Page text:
Country music star Don Williams dies at age 78

Photo courtesy of Webster Public Relations

NASHVILLE, Tenn. (WVLT) -- Country Music Hall of Fame inductee Don Williams died Friday after a short illness at age 78.

Williams was born May 27, 1939, and was a native of Floydada, Texas. Williams entered and won a talent contest when he was just three years old, for which he received an alarm clock. Williams began playing guitar in his teenage years, learning songs he had heard on the radio. He married his wife Joy Bucher on April 10, 1960.

Williams had two sons, Gary and Timmy, and worked at a number of odd jobs, including old field work and bill collecting.

While living in Corpus Christi in 1964, Williams formed the folk-syle trio The Pozo Seco Singers with Lofton Cline and Susan Taylor. The group stayed together for seven years and recorded their biggest hit "Time."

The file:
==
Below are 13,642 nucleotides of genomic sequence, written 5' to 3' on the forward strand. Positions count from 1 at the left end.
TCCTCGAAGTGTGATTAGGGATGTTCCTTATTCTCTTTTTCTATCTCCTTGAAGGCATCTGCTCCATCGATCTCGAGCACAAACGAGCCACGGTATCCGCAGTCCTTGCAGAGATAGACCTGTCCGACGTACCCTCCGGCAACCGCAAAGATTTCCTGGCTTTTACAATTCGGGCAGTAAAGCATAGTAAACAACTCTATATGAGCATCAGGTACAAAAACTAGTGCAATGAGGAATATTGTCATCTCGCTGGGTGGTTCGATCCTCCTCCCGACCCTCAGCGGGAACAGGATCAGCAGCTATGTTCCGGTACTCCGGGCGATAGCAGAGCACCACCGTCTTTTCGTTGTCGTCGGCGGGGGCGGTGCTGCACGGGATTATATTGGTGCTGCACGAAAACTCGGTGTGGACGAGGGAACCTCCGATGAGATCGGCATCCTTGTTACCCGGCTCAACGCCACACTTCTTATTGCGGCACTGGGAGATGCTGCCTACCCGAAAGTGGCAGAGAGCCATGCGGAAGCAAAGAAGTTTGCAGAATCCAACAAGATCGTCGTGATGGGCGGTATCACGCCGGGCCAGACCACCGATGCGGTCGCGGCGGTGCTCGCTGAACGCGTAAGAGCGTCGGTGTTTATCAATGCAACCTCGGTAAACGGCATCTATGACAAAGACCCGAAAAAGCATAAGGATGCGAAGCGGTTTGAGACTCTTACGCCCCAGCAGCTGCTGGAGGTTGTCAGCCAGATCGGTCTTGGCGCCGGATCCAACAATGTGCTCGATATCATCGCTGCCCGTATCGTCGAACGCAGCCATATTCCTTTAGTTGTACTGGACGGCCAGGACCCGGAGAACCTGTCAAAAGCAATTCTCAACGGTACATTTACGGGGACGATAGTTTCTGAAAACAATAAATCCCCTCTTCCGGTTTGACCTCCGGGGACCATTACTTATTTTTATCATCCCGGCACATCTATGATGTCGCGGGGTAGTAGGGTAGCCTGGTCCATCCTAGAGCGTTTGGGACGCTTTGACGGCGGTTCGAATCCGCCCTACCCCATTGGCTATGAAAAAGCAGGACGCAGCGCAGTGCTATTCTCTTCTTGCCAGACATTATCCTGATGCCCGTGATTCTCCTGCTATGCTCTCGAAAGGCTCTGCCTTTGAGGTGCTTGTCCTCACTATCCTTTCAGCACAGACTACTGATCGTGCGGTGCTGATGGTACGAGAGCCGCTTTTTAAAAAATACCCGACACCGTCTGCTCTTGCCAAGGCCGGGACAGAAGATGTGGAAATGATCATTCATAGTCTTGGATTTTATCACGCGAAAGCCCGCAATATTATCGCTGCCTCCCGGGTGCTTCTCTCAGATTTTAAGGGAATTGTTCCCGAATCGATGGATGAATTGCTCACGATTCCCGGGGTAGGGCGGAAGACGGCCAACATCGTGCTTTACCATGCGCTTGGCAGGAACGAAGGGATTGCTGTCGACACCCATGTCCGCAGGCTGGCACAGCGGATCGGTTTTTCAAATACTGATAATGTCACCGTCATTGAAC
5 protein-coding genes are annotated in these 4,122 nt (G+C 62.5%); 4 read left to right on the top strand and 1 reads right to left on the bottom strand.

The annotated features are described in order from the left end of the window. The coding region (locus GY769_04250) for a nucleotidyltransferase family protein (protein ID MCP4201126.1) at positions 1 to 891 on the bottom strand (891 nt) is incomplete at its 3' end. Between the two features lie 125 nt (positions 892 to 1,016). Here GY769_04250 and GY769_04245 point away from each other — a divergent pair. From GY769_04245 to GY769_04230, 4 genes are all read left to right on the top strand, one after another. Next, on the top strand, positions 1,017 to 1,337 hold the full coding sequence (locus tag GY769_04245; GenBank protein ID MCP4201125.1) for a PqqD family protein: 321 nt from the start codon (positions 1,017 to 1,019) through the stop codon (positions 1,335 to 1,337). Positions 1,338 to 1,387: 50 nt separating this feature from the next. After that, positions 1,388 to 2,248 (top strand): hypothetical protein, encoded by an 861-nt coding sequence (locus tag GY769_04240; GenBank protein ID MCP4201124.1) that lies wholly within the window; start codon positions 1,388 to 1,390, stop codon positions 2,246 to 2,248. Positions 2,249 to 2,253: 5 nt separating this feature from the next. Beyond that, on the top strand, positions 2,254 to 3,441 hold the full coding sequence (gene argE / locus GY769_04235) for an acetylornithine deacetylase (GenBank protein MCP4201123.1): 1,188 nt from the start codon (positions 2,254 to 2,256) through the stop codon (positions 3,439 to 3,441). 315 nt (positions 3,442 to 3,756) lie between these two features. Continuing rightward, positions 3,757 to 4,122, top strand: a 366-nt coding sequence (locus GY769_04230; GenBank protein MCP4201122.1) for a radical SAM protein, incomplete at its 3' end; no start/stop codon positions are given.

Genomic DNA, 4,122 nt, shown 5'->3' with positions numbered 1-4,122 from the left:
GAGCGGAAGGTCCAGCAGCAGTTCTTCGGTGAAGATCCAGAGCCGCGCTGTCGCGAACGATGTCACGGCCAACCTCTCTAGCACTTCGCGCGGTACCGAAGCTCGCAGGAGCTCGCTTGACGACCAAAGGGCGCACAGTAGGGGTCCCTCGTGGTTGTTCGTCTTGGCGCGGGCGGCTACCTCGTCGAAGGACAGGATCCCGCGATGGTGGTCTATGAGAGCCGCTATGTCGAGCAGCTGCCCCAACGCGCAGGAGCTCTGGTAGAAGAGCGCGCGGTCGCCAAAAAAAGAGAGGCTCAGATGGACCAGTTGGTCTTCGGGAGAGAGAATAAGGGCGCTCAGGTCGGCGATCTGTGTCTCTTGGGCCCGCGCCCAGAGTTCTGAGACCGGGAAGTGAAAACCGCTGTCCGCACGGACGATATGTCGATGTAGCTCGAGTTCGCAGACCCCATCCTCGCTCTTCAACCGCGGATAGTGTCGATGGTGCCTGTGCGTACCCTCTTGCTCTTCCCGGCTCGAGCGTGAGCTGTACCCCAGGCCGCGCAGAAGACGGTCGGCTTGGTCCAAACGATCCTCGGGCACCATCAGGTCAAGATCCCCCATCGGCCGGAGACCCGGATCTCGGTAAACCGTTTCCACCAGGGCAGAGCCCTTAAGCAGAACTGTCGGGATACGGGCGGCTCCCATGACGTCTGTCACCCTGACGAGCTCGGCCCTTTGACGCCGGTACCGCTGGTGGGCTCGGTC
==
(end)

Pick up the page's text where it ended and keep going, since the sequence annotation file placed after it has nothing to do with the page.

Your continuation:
The group disbanded in 1969, and Williams moved to Nashville, where by 1971, he had a songwriting contract. Williams made his chart debut with "The Shelter of Your Eyes" in 1973, and he was soon hitting the charts multiple times. Williams topped the charts in 1974 with "I Wouldn't Want to Live if You Didn't Love Me." From that point through 1991, each Williams single would hit the Top 40 on the Billboard Country charts.

Williams continued concert tours to sold-out crowds around the world until his final tour in 2006. He returned to the road in 2010, the same year he was inducted into the Country Music Hall of Fame.

In 2016, Williams had his final performance.

"It's time to hang my hat up and enjoy some quiet time at home," the 76-year-old said in a statement in 2016. "I'm so thankful for my fans, my friends and my family for their everlasting love and support."

Last year, Williams released his final live CD and DVD recorded in Ireland, and in 2017, he was the subject of a tribute album Gentle Giants: The Songs of Don Williams, which included performances of his hits by artists like Lady Antebellum and Garth Brooks.